What do you consider to be your single most important achievement and why People say that if you finish a marathon, you can finish any task in your life. I admit I did not quite understand that before but now, I can say I fully comprehend the reason behind the parallelism. I am proud to say that I have finished my first marathon – the 2006 New York Marathon no less.
This has been my dream since 2001. However, although I initially planned to run for the Arthur Andersen &. Co. global running team in 2001, the 9/11 tragedy prevented my family from coming to the US at that time. Hence, when we moved to New York in April 2005, I started my self-training for the next four months after researching on the regimen of training. I ran in all kinds of weather condition, adjusted my travel schedule to accommodate my training, and adhered to a healthy diet to prepare my body for the big day. Joining a marathon is not merely signing up for the race. It takes months of physical and mental preparation. This entails strict adherence to a schedule of training, eating the right foods and having a healthy lifestyle. It teaches a person to determine his goal, prepare for the obstacles, and reach for his dream.
The day of the New York Marathon came and the runners gathered at the starting line were all in high spirits. The first 10 miles of the marathon was relatively easy. However, after running 20 miles, I started to experience muscle cramps in my legs. In the last two miles, my mind was already blank and my body felt numb from sheer exhaustion but my feet kept going until the end.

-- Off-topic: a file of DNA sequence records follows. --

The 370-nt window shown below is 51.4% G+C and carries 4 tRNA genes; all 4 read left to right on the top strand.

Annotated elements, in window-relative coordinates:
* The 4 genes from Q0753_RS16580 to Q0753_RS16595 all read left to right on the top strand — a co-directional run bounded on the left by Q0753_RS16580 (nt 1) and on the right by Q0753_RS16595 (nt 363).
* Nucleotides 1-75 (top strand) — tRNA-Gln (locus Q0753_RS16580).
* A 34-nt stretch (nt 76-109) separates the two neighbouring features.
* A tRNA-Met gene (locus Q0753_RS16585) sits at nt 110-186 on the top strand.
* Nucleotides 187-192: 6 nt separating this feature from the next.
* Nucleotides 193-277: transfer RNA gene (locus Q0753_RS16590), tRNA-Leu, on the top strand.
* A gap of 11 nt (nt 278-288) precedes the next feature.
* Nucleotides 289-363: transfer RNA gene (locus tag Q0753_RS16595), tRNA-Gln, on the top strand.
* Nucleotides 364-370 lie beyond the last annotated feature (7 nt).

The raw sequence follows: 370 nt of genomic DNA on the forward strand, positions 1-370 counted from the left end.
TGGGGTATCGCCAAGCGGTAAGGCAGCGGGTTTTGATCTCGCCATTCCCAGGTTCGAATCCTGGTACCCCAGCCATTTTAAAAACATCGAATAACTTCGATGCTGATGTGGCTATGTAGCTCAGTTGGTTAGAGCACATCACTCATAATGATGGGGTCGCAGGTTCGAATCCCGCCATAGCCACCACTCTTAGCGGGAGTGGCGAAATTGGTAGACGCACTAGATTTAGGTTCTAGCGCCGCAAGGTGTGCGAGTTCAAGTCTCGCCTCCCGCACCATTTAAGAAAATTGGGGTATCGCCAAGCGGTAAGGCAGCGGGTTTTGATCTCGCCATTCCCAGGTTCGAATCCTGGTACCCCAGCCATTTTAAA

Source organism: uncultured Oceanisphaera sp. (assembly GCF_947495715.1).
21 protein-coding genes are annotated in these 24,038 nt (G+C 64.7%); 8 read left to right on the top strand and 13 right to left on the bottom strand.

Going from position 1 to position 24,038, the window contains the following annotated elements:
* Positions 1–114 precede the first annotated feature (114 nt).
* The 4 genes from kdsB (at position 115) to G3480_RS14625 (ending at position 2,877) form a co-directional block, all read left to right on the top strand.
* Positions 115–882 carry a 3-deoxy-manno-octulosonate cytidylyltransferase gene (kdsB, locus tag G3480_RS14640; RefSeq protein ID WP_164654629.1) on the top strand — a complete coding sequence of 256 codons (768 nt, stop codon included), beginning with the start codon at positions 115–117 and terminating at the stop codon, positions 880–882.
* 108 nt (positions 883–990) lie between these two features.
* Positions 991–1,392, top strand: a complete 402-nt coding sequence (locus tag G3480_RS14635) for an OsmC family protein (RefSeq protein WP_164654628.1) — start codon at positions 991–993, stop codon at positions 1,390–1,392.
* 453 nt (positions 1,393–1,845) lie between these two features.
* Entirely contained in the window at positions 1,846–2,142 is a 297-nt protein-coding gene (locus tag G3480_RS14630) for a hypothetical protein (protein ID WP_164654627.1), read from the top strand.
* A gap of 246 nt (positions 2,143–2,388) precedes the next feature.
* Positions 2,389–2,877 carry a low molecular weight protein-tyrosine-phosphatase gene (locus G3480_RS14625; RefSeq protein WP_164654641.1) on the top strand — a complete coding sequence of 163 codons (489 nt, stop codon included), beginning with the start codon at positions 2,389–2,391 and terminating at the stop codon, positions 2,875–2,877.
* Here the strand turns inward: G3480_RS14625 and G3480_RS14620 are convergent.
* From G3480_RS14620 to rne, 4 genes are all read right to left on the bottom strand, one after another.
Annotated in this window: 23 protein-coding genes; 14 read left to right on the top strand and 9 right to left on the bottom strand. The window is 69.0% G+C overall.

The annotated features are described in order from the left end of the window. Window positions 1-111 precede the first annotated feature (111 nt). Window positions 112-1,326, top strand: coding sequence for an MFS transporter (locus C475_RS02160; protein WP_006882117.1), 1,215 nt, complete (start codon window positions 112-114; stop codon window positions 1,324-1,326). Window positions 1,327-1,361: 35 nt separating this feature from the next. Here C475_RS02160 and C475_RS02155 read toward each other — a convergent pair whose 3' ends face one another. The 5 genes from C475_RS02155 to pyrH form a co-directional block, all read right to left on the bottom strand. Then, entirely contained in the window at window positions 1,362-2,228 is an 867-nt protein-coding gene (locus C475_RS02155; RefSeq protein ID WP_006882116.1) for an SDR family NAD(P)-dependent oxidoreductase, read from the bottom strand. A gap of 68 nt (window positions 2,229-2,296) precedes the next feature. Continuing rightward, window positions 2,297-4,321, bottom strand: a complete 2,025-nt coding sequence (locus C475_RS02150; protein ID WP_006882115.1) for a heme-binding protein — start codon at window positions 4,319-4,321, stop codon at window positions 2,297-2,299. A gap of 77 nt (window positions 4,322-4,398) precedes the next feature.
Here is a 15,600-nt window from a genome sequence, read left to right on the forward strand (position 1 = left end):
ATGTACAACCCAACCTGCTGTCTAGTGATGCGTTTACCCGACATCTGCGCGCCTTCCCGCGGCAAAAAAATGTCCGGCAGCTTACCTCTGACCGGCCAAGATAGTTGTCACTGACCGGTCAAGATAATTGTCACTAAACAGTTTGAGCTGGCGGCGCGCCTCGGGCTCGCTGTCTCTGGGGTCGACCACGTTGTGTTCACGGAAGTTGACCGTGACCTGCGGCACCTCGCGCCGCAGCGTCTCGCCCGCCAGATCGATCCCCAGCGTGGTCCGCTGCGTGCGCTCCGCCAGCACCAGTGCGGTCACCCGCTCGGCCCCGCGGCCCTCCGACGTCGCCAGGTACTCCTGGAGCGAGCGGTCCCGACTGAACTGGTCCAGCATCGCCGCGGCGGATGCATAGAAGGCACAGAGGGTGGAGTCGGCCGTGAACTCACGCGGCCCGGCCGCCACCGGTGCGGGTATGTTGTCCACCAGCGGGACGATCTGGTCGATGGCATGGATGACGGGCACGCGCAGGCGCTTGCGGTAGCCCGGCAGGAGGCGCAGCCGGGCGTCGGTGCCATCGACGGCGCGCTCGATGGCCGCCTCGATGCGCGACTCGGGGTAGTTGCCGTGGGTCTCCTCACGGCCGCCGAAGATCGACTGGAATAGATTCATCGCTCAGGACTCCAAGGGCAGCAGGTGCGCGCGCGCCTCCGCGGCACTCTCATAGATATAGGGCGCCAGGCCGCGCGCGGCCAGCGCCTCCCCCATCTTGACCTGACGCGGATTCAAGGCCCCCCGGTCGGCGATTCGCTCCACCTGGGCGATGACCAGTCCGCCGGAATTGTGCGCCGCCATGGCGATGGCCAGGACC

Crossing the finish line in the New York Marathon gave me such a wonderful feeling of pride and accomplishment. It was an important achievement for me since I was the first in my family to have achieved such a feat. I feel proud that I was able to turn my dream into reality and that someday, I will be able to tell my kids about it. I hope that they will learn a lesson or two from my experience and be proud of their Dad.
For me, finishing a marathon shows a person’s self-discipline, determination to realize his vision, self-control, and of course, physical fitness. It did not matter much to me that I did not finish ahead of the pack. Finishing the race was a huge accomplishment in itself because it has been my dream for five years. It was an affirmation that if one really tries hard to achieve his dream, it can become a reality one day.
In much the same way, I have set my mind on getting an Executive MBA (EMBA) degree from the Wharton School of the University of Pennsylvania, the first collegiate business school in America and the most competitive business school in the world. I feel confident that I can also successfully hurdle the challenges in the EMBA program at Wharton using the same strong determination, self-discipline and persistence that I had when I decided to run in the New York Marathon last year.
The experience that my first marathon taught me is an invaluable tool that will help me in all my future endeavors. I believe that the experience will definitely help me come closer to achieving Wharton’s motto, "Apply unparalleled intellectual resources to prepare business leaders who fuel the growth of industries and economies throughout the world," which could be my most important achievement in life someday.
Now I can say with confidence that it is true. If you finish a marathon, you can finish any task in your life. Earning an EMBA degree at Wharton would be like crossing the finish line of my first marathon.